PRIMER: Max Richter On … Five of His Favorite Film Soundtracks

Between its Royal Ballet roots (see the video clip below) and Latin album title (Infra means “below” in everyone’s favorite dead language), Max Richter latest LP should go down like a fully-notated bottle of NyQuil. Instead, it’s as engrossing as his previous masterworks, from the “post-classical” pages of The Blue Notebook to his Scorsese-approved contributions to the Shutter Island soundtrack.

With that in mind, we asked Richter to discuss five film scores he revisits on the regular…

1. Harold and Maude (1971)
This is one of my favorite films because its theme is about how to find a way of living outside the mainstream. The score by Cat Stevens (mostly from the 1970 album Tea For The Tillerman) is great, too, and a wonderful fit with the images…

2. The Royal Tenenbaums (2001)
This is like an update on Harold and Maude–clearly inspired by it, and yet, it has a beauty of its own. The score by Mark Mothersburgh (of Devo) is a fantastically eccentric concoction of elements. The scene when they release the Hawk from the top of the building and “Hey Jude” plays is one of the greatest moments of film music in recent years. A friend of mine did the music editing and told me of the difficulties in clearing this. I’m so glad they managed it.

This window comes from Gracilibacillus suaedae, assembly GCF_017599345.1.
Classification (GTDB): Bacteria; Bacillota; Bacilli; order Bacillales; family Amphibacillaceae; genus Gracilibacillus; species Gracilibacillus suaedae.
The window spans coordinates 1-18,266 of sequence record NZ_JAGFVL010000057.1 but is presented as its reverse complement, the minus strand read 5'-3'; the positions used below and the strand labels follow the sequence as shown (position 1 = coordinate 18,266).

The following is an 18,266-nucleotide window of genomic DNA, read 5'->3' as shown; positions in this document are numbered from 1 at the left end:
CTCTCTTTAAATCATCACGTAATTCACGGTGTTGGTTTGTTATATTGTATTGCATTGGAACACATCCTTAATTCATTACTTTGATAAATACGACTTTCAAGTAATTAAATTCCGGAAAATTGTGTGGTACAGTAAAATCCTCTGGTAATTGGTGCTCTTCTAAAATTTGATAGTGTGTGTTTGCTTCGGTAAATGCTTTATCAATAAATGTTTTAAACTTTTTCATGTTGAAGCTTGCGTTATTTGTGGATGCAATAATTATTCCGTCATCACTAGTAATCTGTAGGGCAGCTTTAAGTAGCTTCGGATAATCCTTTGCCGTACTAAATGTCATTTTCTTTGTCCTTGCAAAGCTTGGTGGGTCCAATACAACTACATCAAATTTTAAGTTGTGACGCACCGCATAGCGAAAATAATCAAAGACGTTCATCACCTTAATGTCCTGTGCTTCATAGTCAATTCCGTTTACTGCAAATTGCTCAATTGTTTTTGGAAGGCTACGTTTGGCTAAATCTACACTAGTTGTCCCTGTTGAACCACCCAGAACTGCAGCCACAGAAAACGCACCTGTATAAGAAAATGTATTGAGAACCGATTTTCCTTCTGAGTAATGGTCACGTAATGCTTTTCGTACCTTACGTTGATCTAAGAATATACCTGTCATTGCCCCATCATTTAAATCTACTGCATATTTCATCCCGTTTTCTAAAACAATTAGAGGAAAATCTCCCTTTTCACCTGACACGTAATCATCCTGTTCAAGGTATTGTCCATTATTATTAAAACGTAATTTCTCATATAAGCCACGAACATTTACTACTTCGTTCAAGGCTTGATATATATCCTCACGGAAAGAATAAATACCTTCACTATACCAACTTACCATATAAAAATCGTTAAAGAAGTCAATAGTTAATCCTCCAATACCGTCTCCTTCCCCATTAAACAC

Andrei Rublev (1966)
This is one of the greatest films ever made. It’s mostly notable for its silences, which are extremely intense. The extended score sequence by Vychaslav Ovchinnikov (from the Icons sequence at the end) is just devastating.

Once Upon a Time In The West (1968)
One of Ennio Morricone’s best scores–a startling hybrid of perfect melody and all sorts of (then voguish) avant-garde-isms, fused together in a totally convincing way.

The Long Goodbye (1973)
I’m an unabashed [Roger] Altman fan and this has a brilliantly low key score by–surprisingly–John Williams. It basically plays the same theme throughout the whole film, but in a million different guises: supermarket muzak, cocktail piano tunes, etc. It’s the kind of concept which normally fails totally, but they somehow made it work.